ARGENTINA REACHED DEAL WITH THE PARIS CLUB
The Paris Club announced an agreement for Argentina to repay its debt over five years, clearing the way for the resumption of international financing.
Most heavyweight opposition leaders in ARGENTINA were left with no option but to welcome the agreement, which does not include the usual involvement of the International Monetary Fund (IMF).
ARGENTINA HAS REFUSED TO SWALLOW THE IMF’S BELT-TIGHTENING RECIPES
since it cancelled its debt with the fund in 2006. Accepting the IMF’s involvement in the case of Paris Club agreement would have been a major concession for the Fernández de Kirchner administration, which would have been difficult to explain to voters on the domestic front.
The Paris Club deal comes after ARGENTINA’S recent settlement with the SPANISH company Repsol over the nationalization in 2011 of the ARGENTINE energy company YPF.
CENTRAL BANK’S FOREIGN CURRENCY RESERVES NOT TO BE DENTED SIGNIFICANTLY
The Paris Club agreement, which has to be reconfirmed by 16 of its 19 member nations, includes a 650 million dollar payment in July. With another 500 million dollars to follow. But financial analysts are saying that, even when the bill to foot looks hefty, the payments are manageable and will not significantly dent the Central Bank’s foreign currency reserves.
ARGENTINE CENTRAL BANK TARGETS GROWTH
The agreement with the Paris Club wrong-footed critics. The president in 2008 failed to deliver on an announcement that the Paris Club debt would be cancelled with Central Bank reserves. The world was hit by a financial crisis soon after that announcement and there was no such payment. This time the payment is for real.
The debt the current ARGENTINE administration has now restructured in FRANCE is a debt previous governments had incurred in and thus the 2001 default has been hindering trade opportunities with the members of the Paris club.
The payment repairs the condition of irregularity that ARGENTINA encountered with some of the most important countries in the world that account for 55 percent of the global GDP. The Paris accord is based on ARGENTINA’S responsibilities and thus will not jeopardize growth.
THE ROLE OF THE IMF
ARGENTINA seems to have fixed one of the wrongs that liberalism left behind, emphasizing the government’s criticism of the role played by the International Monetary Fund in the 70’s, 80’s and mostly in the 90’s (the so called “neoliberal decade) that resulted in the 2001-2002 social, political and economic collapse and historic default.
The Minster of Economy describe in detail the role played by the IMF in ARGENTINA’S previous negotiations with the Paris Club.
IMF, DESTROYER OF NATIONS?
FEE PAYMENT PLAN WITHOUT THE IMF
“In general, all the agreements that the Paris Club has reached have been under the supervision of the IMF. If a country had trouble paying its debt, then it turned to the IMF. That is ARGENTINA’S own history, prior to the 2001 (crisis). Each of the governments turned running to the IMF because they could not keep up with the Club’s payments. The IMF lent them the money but also told them they had to commit with the reduction of social spending, the privatization of public companies. That is what we call 'to condition'. It is the loss of sovereignty and of economic independence,” the Minister of Economy stated, describing the ARGENTINA-Paris Club 2014 negotiation precisely as “atypical.”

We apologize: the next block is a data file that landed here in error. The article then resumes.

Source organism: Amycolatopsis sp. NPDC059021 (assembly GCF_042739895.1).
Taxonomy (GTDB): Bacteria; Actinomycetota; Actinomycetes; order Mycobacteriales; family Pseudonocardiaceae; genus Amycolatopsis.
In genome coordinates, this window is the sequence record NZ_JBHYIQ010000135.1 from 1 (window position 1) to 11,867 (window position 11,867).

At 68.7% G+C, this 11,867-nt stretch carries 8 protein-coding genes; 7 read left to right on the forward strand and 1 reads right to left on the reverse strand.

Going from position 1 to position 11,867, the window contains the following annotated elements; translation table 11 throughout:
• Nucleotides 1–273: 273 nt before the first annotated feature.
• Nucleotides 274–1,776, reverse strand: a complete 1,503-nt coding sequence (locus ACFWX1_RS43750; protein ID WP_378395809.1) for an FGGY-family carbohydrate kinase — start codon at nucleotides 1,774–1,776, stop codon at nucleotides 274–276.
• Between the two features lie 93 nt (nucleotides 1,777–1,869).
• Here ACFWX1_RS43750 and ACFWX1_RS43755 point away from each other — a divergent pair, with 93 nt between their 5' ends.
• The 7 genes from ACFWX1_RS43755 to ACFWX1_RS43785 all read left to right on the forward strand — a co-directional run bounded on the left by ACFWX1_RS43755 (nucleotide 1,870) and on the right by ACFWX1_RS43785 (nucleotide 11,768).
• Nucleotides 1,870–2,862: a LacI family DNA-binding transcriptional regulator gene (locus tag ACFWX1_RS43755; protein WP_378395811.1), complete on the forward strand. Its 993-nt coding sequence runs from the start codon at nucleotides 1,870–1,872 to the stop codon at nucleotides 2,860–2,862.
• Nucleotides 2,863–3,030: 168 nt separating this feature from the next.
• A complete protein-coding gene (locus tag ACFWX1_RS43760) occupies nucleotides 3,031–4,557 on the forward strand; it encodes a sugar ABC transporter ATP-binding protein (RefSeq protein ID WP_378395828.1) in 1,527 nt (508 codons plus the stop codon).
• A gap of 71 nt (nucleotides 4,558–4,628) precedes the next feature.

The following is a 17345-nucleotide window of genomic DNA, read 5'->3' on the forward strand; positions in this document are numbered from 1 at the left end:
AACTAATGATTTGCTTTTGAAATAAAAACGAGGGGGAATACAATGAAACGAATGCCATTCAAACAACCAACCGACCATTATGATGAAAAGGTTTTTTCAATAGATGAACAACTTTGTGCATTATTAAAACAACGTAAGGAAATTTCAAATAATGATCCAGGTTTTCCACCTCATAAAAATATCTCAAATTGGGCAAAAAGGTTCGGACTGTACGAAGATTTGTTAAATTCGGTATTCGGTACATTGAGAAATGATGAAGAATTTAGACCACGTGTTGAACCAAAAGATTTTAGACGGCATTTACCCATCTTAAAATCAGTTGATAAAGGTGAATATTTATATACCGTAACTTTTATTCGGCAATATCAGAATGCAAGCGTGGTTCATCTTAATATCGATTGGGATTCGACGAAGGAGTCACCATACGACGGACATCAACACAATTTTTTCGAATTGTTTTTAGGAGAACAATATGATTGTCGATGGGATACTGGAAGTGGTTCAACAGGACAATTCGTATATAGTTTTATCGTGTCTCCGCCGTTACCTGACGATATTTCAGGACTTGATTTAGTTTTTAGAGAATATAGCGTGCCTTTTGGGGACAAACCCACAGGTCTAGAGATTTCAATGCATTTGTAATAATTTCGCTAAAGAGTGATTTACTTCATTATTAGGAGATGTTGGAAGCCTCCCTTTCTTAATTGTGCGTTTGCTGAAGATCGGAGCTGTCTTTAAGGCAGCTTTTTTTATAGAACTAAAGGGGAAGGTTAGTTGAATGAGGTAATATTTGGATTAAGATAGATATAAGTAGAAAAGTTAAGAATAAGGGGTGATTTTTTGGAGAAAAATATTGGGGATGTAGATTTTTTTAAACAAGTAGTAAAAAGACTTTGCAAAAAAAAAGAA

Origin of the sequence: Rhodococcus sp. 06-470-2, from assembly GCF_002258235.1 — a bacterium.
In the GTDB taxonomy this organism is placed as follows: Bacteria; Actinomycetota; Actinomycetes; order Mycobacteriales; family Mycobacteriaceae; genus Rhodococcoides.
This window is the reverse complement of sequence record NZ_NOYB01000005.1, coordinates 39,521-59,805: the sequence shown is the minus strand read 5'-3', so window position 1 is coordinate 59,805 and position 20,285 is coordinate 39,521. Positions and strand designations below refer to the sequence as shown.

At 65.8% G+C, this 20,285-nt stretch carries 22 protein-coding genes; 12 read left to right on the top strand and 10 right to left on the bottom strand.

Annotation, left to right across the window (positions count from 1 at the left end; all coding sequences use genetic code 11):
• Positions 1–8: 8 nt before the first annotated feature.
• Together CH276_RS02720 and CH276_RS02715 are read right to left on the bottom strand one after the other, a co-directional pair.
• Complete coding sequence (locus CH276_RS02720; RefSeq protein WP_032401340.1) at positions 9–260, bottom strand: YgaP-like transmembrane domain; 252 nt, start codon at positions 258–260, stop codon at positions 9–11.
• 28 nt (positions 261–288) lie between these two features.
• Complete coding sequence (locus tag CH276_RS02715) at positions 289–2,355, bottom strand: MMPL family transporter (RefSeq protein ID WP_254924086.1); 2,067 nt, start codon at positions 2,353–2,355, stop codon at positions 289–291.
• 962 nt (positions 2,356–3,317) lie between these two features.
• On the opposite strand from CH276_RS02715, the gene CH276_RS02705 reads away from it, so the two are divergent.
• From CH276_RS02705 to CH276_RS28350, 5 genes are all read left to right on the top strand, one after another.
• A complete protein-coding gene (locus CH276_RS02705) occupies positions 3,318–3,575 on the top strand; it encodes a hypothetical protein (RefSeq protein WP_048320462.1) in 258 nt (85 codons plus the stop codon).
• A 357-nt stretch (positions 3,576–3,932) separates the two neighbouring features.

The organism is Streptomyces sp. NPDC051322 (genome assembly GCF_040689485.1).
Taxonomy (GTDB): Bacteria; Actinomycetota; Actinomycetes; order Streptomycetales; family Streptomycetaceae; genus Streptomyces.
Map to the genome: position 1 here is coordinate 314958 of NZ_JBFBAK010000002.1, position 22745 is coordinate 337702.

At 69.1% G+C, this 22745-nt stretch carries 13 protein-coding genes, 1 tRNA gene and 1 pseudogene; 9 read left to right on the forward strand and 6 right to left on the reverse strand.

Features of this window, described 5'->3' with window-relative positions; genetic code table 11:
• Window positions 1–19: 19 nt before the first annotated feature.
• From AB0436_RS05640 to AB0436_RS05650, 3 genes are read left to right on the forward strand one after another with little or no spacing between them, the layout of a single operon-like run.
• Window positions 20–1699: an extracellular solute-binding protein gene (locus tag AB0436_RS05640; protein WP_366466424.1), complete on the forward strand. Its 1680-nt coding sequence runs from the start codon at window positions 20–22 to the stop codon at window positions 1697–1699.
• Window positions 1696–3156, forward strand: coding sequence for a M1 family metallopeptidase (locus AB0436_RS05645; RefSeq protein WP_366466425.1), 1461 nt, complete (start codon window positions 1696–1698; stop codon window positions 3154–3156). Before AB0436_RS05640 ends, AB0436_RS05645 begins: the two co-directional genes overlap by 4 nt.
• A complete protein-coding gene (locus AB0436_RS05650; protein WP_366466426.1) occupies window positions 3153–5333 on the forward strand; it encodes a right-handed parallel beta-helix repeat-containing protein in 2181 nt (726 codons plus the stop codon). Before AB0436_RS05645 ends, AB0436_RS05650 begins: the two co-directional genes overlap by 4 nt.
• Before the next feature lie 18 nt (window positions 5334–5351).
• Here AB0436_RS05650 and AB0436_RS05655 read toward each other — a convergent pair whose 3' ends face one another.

Despite the “interference” of the IMF in all the Club’s negotiations, the minister said ARGENTINA “managed to agreen on a fee payment plan without the IMF.”
IMF AND ARGENTINA
WHEN ARGENTINA WAS THE “SUNNY BOY” OF THE IMF UNDER PRESIDENT MENEM,
ARGENTINA REACHES DEAL TO REPAY DEBTS WITHOUT IMF INVOLVEMENT
ARGENTINA also reached a landmark deal with a group of creditor nations to repay its longstanding debt without the involvement of the International Monetary Fund. ARGENTINA is still trying to recover from a massive economic crisis and default more than a decade ago, which followed years of neoliberal reforms backed by the IMF and World Bank. ARGENTINE President Cristina Fernández de Kirchener hailed the deal to pay the Paris Club $9.7 billion.
THE IMF’S FAULT FOR BALKAN WARS
IS IT ALL ABOUT THE VAST AMOUNT OF SHALE RESERVES?
President Cristina Fernández de Kirchener: "It’s the first time in the history of the Paris Club that a country in our conditions has negotiated with a multilateral body without the intervention of the International Monetary Fund, and without giving up the autonomy that a sovereign country should have, and which reveals to us that when we’re allowed to grow, when we’re allowed to develop our own policies, that when we’re allowed to generate jobs and employment, the conditions exist to honor one’s commitments and take charge of its debt. We’re not, as the vultures say, serial debtors. They, the international financial capitalists, are serial predators not just on our economy but of many economies in the world."
Part of ARGENTINA’S plan for economic recovery involves opening its vast shale reserves to foreign oil and gas firms.
ARGENTINE SHALE GAS FINDINGS